Well, the thing I learned from this interview of one of my mentors (although he probably doesn’t know it), photographer Chase Jarvis, is the value of having the b*lls to enter as quickly as possible into being the higher (aka, high-dollar) choice (after doing the work and getting good at your craft, of course).

He talks about the time, early on in his career, when he threw out an astronomical day-rate for his photography and the client went for it, no questions asked.

He did it. It scared the sh*t out of him. But look at him now. One of the best photographers in the world. Coming out of the gates in this way forced him to step up his game to that level.

He mentions that, if you position yourself as the cheaper choice because you think your clients are going to slowly raise your rate as you go (heard this one before?), you’re mistaken. They’re just likely going to drop you like a bad habit and go to the higher-priced choice when they can. After all, you’re the ‘cheap guy’ in their eyes. Hard to get that label off your back, especially in the freelancing/self-employed world.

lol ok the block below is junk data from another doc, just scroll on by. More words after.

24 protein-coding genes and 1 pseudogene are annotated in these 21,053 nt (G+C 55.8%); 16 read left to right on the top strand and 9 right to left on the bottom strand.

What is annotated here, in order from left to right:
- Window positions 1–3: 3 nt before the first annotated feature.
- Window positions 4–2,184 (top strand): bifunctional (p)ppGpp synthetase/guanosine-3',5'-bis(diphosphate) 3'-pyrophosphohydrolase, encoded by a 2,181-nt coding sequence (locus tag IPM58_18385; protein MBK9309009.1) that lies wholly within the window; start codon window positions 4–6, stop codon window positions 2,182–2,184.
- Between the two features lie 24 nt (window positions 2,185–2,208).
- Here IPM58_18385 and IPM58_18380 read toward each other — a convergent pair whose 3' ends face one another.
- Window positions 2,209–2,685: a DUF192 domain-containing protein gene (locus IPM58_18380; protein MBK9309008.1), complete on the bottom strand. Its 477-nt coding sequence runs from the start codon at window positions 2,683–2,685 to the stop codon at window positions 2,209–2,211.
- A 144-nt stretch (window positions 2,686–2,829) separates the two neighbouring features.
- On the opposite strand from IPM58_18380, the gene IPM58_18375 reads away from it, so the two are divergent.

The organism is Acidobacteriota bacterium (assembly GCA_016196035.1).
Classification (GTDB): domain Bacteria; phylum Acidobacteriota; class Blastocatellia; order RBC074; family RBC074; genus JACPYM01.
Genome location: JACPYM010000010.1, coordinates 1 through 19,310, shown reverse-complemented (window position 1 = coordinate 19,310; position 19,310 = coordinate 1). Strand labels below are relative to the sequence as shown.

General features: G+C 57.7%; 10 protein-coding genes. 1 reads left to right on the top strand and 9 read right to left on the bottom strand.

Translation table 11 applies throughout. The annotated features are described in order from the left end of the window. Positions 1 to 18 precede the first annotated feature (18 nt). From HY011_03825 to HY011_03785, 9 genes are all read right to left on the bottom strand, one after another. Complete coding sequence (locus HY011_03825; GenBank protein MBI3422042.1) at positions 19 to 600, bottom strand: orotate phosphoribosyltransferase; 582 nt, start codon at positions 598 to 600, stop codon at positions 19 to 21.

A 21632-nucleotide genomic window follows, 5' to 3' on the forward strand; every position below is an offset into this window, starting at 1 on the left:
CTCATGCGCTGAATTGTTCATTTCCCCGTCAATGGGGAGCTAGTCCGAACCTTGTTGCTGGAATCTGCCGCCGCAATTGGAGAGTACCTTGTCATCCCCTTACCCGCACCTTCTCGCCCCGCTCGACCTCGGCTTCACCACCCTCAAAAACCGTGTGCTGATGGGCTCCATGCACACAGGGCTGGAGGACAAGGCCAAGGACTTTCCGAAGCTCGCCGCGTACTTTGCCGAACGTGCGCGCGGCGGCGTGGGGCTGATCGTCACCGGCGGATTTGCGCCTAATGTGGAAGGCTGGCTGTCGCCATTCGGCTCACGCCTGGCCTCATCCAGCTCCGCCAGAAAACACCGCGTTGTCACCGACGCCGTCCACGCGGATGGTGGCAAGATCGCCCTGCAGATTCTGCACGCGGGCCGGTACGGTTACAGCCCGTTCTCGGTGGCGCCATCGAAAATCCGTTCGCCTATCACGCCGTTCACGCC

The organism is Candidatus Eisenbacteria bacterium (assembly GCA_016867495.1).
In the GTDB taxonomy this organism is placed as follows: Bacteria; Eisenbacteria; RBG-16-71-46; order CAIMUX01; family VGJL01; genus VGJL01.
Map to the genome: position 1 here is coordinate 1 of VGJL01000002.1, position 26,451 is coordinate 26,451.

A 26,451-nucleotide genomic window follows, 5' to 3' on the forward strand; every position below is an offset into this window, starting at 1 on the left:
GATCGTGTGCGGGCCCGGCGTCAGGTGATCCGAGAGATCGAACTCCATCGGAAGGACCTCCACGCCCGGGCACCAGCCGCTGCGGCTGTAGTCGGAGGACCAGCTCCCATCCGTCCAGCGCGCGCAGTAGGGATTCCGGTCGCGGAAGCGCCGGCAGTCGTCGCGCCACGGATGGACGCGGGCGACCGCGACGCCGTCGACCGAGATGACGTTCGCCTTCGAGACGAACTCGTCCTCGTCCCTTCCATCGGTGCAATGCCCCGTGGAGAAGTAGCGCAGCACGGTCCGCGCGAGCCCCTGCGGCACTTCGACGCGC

Pretty crazy and suuuuper inspirational (the part of the interview I’m referring to is the first 30-ish minutes, but the whole thing is excellent).


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You know what would be really funny?…

Image: Seth Doyle

You know when you’re working on something and that evil, mischievous smile suddenly arises and you think (sometimes aloud), “You know what would be really funny?….”

Maybe you’re alone. Maybe you’re rapping with your pals or your team or whatever while working through a creative problem — and maybe you’ve had a beverage or four, (not condoning it, just saying…)— and then it hits.

Wow. What if we did THAT? Ha!

Do it.

Feel that fire in your belly? Feel the heart race a little? Like you’ve just buckled in that roller coaster and have no idea what’s next, but you sit there in anticipation, jacked-up and rearing to go?